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|Title: ||Below ground functioning of tropical biomes|
|Authors: ||Butler, André Joseph|
|Supervisor(s): ||Meir, Patrick|
|Issue Date: ||28-Jun-2011|
|Publisher: ||The University of Edinburgh|
|Abstract: ||Within the field of ecosystem science, substantial progress has been made towards
our knowledge of the factors which shape the global distribution of vegetation.
However, factors which control the biogeography of belowground vegetation
structure and function remain less understood than their aboveground counterpart.
Vegetation types can differ substantially in terms of belowground processes such as
root growth, root turnover, and resulting vertical root distributions. Fine roots
provide an exchange surface, allowing transport of water and nutrients to the leaves.
On the other hand they also represent a significant sink for photosynthetically fixed
carbon to the soil in terms of maintenance and growth. Overall, root processes have a
major influence on fluxes of water, carbon and nutrients within ecosystems.
In this thesis, an electrical impedance method was used to determine the area
of ‘active’ root in contact with the soil for the purpose of absorption. These
measurements were compared to the leaf area of the trees, for the first time allowing
the aboveground and the belowground resource exchange areas of plant to be
contrasted. This approach was first developed to compare the exchange surface areas
of leaves and roots within a Sitka spruce (Picea sitchensis) managed forest, making
measurements in adjacent stands of differing tree density, but identical in age. Stem
density was found to significantly influence the proportion of absorbing root area
relative to leaves. Following the successful test of the method, it was used to
compare the resource exchange areas of eight stands of forest and savanna vegetation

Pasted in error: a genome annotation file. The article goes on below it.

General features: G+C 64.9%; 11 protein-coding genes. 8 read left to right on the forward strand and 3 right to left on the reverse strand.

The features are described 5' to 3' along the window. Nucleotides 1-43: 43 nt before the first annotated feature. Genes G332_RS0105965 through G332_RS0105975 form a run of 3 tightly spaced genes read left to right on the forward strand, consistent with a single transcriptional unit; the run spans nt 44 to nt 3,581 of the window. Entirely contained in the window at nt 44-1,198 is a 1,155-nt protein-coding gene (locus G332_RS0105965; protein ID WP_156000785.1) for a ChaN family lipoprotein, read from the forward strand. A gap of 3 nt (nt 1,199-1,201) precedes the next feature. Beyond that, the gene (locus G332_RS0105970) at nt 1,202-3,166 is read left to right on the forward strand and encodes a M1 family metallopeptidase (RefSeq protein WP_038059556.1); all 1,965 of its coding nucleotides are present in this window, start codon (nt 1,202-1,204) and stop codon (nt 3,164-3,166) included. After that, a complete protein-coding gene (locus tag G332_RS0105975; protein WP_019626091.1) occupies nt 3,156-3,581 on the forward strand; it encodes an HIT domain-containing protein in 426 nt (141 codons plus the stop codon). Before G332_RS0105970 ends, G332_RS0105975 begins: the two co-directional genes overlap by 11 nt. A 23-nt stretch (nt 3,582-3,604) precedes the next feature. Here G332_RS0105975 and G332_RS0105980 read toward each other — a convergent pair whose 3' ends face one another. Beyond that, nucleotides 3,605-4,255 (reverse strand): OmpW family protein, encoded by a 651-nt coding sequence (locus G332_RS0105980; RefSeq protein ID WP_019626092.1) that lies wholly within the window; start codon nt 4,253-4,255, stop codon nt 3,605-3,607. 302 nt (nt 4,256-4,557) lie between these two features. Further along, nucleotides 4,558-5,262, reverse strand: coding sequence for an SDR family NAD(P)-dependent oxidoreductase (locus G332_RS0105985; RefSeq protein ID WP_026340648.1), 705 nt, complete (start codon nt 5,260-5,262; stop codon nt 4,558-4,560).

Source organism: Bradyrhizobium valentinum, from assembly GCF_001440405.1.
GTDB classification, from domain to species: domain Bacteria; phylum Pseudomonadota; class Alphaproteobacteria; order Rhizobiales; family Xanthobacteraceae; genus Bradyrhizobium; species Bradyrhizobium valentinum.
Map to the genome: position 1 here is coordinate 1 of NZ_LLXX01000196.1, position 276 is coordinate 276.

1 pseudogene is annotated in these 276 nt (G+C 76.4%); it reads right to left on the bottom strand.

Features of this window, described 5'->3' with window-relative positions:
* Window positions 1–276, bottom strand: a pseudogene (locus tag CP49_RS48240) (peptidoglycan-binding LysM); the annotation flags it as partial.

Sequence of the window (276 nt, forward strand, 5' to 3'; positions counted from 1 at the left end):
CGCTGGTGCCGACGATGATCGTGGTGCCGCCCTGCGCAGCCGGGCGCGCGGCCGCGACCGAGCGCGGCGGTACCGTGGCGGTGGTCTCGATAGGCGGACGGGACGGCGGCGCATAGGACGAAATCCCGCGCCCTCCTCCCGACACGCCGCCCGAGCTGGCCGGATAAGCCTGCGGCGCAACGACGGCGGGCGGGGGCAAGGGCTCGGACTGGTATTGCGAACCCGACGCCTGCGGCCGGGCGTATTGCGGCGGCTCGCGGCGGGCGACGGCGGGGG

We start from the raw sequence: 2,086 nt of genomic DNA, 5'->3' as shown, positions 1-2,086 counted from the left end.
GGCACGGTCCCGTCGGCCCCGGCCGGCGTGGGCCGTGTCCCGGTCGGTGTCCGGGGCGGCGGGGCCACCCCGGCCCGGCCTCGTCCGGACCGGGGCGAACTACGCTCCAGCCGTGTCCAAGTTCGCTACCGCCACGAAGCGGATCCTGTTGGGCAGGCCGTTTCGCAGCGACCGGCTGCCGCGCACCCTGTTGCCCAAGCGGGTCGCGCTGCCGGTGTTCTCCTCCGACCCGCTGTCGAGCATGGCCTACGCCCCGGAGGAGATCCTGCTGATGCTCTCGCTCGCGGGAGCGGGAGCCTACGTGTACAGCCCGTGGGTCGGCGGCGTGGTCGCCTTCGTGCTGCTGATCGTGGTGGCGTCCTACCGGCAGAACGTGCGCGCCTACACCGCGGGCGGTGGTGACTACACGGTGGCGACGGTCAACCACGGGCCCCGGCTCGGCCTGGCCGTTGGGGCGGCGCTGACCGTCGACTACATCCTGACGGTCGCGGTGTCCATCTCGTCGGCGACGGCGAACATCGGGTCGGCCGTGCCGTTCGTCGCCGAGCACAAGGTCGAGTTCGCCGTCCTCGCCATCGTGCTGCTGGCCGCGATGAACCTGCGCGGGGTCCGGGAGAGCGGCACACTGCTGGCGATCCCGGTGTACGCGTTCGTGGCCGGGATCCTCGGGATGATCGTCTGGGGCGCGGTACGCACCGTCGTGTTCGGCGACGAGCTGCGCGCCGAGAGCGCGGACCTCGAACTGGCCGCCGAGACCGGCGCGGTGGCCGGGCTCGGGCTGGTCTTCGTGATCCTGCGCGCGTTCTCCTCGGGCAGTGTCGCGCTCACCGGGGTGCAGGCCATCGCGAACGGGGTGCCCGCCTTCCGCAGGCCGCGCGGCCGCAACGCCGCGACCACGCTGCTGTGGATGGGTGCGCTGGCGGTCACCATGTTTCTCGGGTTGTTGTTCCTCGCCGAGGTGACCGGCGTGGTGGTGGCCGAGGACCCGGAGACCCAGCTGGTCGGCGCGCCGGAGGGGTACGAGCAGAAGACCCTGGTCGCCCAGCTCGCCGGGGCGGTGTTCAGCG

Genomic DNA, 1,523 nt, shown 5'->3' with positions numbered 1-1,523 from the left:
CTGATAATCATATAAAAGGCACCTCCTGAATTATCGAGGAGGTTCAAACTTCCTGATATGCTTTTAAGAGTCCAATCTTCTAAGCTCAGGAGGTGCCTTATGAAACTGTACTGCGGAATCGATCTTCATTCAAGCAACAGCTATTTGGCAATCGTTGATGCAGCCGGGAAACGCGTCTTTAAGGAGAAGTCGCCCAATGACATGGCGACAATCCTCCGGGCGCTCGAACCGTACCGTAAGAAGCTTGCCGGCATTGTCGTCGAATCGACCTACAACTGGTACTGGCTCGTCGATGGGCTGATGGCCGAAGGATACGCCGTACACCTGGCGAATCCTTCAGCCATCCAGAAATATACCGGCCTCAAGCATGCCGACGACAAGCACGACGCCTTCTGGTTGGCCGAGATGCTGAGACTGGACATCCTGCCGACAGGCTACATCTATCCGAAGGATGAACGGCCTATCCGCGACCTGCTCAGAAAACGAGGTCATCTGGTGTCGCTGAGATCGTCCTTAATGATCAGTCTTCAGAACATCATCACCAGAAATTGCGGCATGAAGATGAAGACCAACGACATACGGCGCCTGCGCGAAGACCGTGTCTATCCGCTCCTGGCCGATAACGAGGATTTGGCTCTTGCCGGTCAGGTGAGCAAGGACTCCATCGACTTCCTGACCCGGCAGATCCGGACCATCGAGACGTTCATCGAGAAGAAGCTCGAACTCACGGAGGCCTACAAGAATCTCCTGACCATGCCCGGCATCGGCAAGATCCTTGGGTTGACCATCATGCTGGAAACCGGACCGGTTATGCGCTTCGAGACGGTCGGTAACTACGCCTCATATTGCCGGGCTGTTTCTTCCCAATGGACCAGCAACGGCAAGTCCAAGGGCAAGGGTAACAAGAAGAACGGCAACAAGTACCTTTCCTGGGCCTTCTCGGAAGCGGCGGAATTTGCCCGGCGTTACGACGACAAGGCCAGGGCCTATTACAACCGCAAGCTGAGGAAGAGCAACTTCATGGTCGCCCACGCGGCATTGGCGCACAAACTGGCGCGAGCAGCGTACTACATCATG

in central Brazil. Across a broad gradient of vegetation structure, the results showed
progressively more investment in fine root area relative to leaf area across the
transition from dense forest to open savanna. However, a contrasting result showed
that the forests had a higher absorbing root area to leaf area ratio than savannas.
Furthermore, these measured ratios were strongly correlated with tree height across
the eight structurally contrasting stands. It appears that absorbing root area index
provides a physiologically meaningful way of characterising belowground water
uptake ability, it is possible that excessive investment in fine root area, relative to
leaf area, may reflect differences in the requirement for nutrient uptake in poor soils.
Complementary to the analysis of root absorbing area, measurements of root
activity and belowground carbon cycling were made by focussing on two of the eight
tropical study sites. Here, the carbon costs of root growth and respiration were
quantified to develop a belowground carbon budget for two structurally contrasting
Brazilian savannas, using soil respiration measurements and a root presence/absence
manipulation experiment. Annual estimates showed that at least 60% of the total
CO2 efflux from the soil was contributed by autotrophic processes, with this value
rising to 80% during the dry season. Seasonal fluctuations of soil respiration were
strongly correlated with soil moisture for both the autotrophic (R2=0.79, pvalue<
0.05) and heterotrophic (R2=0.90, p-value<0.05) components, with maximum
flux rates corresponding with 16.4 and 17.7% soil moisture content respectively.
Furthermore, autotrophic respiration was found to varied with phonological patterns
of fine root growth (R2=0.80, p-value<0.05). It follows that, the way in which
phenological processes respond to a changing climate is of potential importance
within seasonally dry regions. Diurnal fluctuations of heterotrophic CO2 efflux were
correlated with soil temperature (R2=0.74, p-value<0.05), demonstrating a Q10 value
of 1.6 across both sites. In contrast, total soil CO2 efflux was not correlated with
temperature (p-value=0.31), suggesting that autotrophic respiration is predominantly
limited by substrate supply.|
|Sponsor(s): ||Natural Environment Research Council (NERC)|
|Keywords: ||fine root area|
absorbing root areas
fine root turnover
|Appears in Collections:||Geography PhD thesis collection|
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